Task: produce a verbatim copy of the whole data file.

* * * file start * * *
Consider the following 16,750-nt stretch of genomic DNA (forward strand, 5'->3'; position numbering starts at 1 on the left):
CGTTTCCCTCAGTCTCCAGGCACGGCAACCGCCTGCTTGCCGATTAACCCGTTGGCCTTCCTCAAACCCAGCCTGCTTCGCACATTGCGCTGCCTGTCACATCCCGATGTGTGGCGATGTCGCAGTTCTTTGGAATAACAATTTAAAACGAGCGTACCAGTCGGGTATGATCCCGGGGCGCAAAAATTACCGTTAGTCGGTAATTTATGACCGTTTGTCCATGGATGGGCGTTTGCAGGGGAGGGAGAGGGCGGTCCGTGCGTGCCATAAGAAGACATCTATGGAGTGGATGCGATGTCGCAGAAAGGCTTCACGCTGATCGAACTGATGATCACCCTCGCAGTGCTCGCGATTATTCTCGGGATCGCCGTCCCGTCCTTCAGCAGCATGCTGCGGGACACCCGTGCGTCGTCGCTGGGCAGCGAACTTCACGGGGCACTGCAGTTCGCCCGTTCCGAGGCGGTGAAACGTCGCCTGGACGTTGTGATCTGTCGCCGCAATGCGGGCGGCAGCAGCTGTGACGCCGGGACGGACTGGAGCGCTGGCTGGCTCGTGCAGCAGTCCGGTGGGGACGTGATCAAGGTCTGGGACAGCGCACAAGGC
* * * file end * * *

Consider the following 16,750-nt stretch of genomic DNA (forward strand, 5'->3'; position numbering starts at 1 on the left):
CGTTTCCCTCAGTCTCCAGGCACGGCAACCGCCTGCTTGCCGATTAACCCGTTGGCCTTCCTCAAACCCAGCCTGCTTCGCACATTGCGCTGCCTGTCACATCCCGATGTGTGGCGATGTCGCAGTTCTTTGGAATAACAATTTAAAACGAGCGTACCAGTCGGGTATGATCCCGGGGCGCAAAAATTACCGTTAGTCGGTAATTTATGACCGTTTGTCCATGGATGGGCGTTTGCAGGGGAGGGAGAGGGCGGTCCGTGCGTGCCATAAGAAGACATCTATGGAGTGGATGCGATGTCGCAGAAAGGCTTCACGCTGATCGAACTGATGATCACCCTCGCAGTGCTCGCGATTATTCTCGGGATCGCCGTCCCGTCCTTCAGCAGCATGCTGCGGGACACCCGTGCGTCGTCGCTGGGCAGCGAACTTCACGGGGCACTGCAGTTCGCCCGTTCCGAGGCGGTGAAACGTCGCCTGGACGTTGTGATCTGTCGCCGCAATGCGGGCGGCAGCAGCTGTGACGCCGGGACGGACTGGAGCGCTGGCTGGCTCGTGCAGCAGTCCGGTGGGGACGTGATCAAGGTCTGGGACAGCGCACAAGGC